Tangled Web of Technology Can Be Both Boon and Bane

J&J, Others Wrestle With Ways to Localize Broad Digital-Marketing Efforts

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NEW YORK (AdAge.com) -- Twenty-five million births a year make India a fertile market for BabyCenter. But until recently the Johnson & Johnson-owned company reached fewer than 5% of Indian parents -- its scope limited by the country's low internet penetration.

Its solution: the phone. India's mobile-subscriber base jumped almost 50% in the past year to reach 38% of the country's population. But it wasn't as simple as creating a mobile app or WAP site. Due to low mobile-web access and, in some areas, literacy, BabyCenter opted for an old-school approach: a "voice portal," whereby Indian moms call a local number to hear audio versions of the site's newsletters and other due-date-specific information.

Some advice

TEST AWAY: If Profero CEO Wayne Arnold was a global CMO, he'd "be using places like Korea and Japan as a test bed. Put a quarter-million dollars into testing in Korea and save $10 to $12 million."

GIVE YOURSELF TIME: Hinde Pagani, senior mobile-marketing manager, Coca-Cola: "The key learning is that when you do global campaigns with mobile, because of the differences in technologies in each region, you have to almost double the time to test your campaign."

BEWARE BLEEDING-EDGE: "That woman in the Third World who doesn't have an internet connection but has a phone -- and maybe doesn't even have a landline? That phone can be a far more transformational device than the iPhone is for a person here," said Jon Stross, general manager, BabyCenter.

The undertaking is indicative of the challenges media companies and marketers face when trying to package a global mission into local experiences. For marketers with this strategy, technology is both help and hindrance. Sure, it gives marketers new opportunities to reach places where even TVs aren't found and to forge personal relationships with far-flung consumers. But it also requires them to be infinitely more flexible, adapting to extreme variations in consumer behavior and technological capability and literacy.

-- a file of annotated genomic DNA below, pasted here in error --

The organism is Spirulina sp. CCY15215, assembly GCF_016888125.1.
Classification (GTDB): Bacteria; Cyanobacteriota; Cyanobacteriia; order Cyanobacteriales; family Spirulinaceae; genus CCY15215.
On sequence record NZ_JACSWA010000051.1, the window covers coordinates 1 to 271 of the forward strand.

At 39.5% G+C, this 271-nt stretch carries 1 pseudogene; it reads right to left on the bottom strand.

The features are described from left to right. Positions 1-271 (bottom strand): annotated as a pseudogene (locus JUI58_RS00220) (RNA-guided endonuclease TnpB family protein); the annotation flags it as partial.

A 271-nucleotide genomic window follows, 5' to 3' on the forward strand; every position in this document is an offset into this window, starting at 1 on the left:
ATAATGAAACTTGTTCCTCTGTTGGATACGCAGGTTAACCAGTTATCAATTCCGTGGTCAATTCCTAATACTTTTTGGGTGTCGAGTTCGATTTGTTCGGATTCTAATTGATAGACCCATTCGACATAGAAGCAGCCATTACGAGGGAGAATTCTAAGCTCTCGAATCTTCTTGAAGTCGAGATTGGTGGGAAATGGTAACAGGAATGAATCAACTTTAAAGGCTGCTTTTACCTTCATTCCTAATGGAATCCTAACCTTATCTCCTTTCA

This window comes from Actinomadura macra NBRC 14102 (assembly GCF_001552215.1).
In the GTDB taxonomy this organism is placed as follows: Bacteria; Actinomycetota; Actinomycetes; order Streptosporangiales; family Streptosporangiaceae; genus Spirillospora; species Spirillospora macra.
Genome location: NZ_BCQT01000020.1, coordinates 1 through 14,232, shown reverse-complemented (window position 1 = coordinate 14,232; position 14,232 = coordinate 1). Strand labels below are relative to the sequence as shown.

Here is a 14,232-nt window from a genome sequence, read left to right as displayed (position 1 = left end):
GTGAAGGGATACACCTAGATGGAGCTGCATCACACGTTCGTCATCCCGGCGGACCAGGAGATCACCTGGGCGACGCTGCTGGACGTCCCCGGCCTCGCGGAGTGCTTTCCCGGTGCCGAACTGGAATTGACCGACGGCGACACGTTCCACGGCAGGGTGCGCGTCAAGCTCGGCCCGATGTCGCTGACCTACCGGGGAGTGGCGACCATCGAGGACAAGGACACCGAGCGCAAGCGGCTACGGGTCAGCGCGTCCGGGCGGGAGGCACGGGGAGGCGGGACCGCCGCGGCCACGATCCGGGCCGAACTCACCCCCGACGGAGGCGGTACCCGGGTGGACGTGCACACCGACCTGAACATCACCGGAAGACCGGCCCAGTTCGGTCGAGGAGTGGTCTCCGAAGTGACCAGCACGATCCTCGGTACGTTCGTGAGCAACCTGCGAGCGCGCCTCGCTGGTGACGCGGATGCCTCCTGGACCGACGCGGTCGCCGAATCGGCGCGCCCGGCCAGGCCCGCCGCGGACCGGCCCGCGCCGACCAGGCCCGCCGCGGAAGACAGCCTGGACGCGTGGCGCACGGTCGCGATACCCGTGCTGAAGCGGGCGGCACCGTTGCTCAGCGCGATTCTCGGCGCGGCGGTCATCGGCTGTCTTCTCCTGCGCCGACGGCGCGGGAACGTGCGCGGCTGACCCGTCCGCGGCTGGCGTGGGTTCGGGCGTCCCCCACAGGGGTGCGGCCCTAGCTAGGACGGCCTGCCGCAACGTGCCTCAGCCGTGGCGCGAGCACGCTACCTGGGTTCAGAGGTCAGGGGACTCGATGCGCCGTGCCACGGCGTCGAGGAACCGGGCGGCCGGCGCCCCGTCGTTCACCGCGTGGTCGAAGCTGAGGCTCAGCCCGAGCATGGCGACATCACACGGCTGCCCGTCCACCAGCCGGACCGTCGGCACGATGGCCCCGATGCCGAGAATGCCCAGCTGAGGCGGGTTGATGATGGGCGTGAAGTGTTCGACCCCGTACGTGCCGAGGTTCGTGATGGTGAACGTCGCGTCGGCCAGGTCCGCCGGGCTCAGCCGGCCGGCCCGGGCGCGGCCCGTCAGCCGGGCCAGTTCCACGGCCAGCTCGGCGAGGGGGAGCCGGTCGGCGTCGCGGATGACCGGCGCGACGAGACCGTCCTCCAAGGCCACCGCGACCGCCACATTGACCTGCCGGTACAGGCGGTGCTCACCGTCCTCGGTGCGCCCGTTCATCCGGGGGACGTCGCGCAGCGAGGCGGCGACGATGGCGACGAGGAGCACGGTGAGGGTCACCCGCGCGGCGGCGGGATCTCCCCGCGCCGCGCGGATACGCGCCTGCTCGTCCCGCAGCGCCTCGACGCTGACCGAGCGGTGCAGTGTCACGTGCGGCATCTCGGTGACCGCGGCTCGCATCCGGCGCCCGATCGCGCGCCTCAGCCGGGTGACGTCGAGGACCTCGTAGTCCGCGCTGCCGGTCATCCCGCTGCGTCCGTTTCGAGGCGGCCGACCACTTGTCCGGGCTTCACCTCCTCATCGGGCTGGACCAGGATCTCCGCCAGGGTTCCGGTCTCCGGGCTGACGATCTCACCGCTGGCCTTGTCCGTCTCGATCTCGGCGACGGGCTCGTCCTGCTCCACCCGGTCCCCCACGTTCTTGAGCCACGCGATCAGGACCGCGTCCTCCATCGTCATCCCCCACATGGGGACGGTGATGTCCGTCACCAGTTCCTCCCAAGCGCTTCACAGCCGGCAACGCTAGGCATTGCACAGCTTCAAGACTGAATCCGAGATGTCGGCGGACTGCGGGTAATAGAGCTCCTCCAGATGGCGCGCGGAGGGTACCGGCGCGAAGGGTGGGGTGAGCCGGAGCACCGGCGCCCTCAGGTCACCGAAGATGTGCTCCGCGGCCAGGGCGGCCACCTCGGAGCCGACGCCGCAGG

"All these markets are so different, you need local expertise. You can have the same brand, focusing on same types of population, but you have to use different products," said Alexandre Mars, CEO of Publicis' PhoneValley. He's not alone in calling this approach "glocal" -- it's a global mission but local execution.

With 4 billion phones worldwide and only 1 billion internet users, mobile especially is perceived as a great enabler for global marketers. In many developing countries, for example, access to mobile phones is lapping online services, said Allison Mooney, VP-director of trends and insights at MobileBehavior, Omnicom Group's mobile shop. And people's behavior changes depending not only what kind of a phone they have -- smart or "dumb" -- but also on their other media-access points: Do they also have a landline or a TV or access to the PC web?

Localizing digital campaigns
Wayne Arnold, CEO of Profero, has worked with several global brands to localize digital strategies. One example he cites is Filipinos, who are among the biggest users of mobile data. So when Profero targeted Filipino expats in Hawaii for global client Western Union, it used mobile-based applications and CRM programs, even though few U.S. campaigns would yet make mobile such an integral strategy.

Likewise, the company's work for Guinness reflects market considerations: Its overarching strategy is to be seen as fun and innovative and, in Tokyo, a city with heavy GPS penetration (and confusing street-grid system), that mission manifested itself as a pub-finder-and-directions tool.

The list could go on: In Peru, a gaming strategy is crucial to any marketer using digital, since most internet usage occurs in cafés and gaming is a core activity within that access point. In Brazil, personalization is a huge trend.

"You can create an overall marketing framework, but there are these anomalies," Mr. Arnold said.

Marketers like Unilever with its Axe brand, Coca-Cola and Puma are among those working within global frameworks but executing locally. Coca-Cola launched a major holiday push that had consumers sending each other Coke-theme holiday cards via the mobile phone and social networks in markets as technologically diverse as South America, South Korea and Japan. In places such as Brazil, Argentina and Chile, it pushed the social-networking application and concentrated on SMS on the phone. In Europe it offered downloadable technologies and custom "ringbacks," something not yet implemented outside that region.

For BabyCenter, even low-tech countries provide insights. The challenges the media company faces in India, said Jon Stross, general manager of BabyCenter International, is not just an Indian problem. "If 80% of moms in the U.S. are online, that means one in five isn't," he said. "And the one in five makes up a larger percentage of the pregnancies in trouble."

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